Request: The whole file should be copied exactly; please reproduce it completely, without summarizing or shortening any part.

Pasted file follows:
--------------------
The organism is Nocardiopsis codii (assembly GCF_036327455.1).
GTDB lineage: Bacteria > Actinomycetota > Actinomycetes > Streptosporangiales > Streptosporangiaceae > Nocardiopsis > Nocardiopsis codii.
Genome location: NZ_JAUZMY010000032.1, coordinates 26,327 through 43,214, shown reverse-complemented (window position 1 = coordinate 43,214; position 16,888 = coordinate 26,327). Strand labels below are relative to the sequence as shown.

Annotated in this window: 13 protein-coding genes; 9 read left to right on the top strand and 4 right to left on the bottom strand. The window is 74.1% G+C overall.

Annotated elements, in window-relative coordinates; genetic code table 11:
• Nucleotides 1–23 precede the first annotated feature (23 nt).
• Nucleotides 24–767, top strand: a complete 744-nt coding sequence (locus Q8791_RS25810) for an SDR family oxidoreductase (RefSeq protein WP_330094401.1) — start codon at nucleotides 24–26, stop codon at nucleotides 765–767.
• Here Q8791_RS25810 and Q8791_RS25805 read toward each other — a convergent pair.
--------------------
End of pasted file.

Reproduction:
The organism is Nocardiopsis codii (assembly GCF_036327455.1).
GTDB lineage: Bacteria > Actinomycetota > Actinomycetes > Streptosporangiales > Streptosporangiaceae > Nocardiopsis > Nocardiopsis codii.
Genome location: NZ_JAUZMY010000032.1, coordinates 26,327 through 43,214, shown reverse-complemented (window position 1 = coordinate 43,214; position 16,888 = coordinate 26,327). Strand labels below are relative to the sequence as shown.

Annotated in this window: 13 protein-coding genes; 9 read left to right on the top strand and 4 right to left on the bottom strand. The window is 74.1% G+C overall.

Annotated elements, in window-relative coordinates; genetic code table 11:
• Nucleotides 1–23 precede the first annotated feature (23 nt).
• Nucleotides 24–767, top strand: a complete 744-nt coding sequence (locus Q8791_RS25810) for an SDR family oxidoreductase (RefSeq protein WP_330094401.1) — start codon at nucleotides 24–26, stop codon at nucleotides 765–767.
• Here Q8791_RS25810 and Q8791_RS25805 read toward each other — a convergent pair.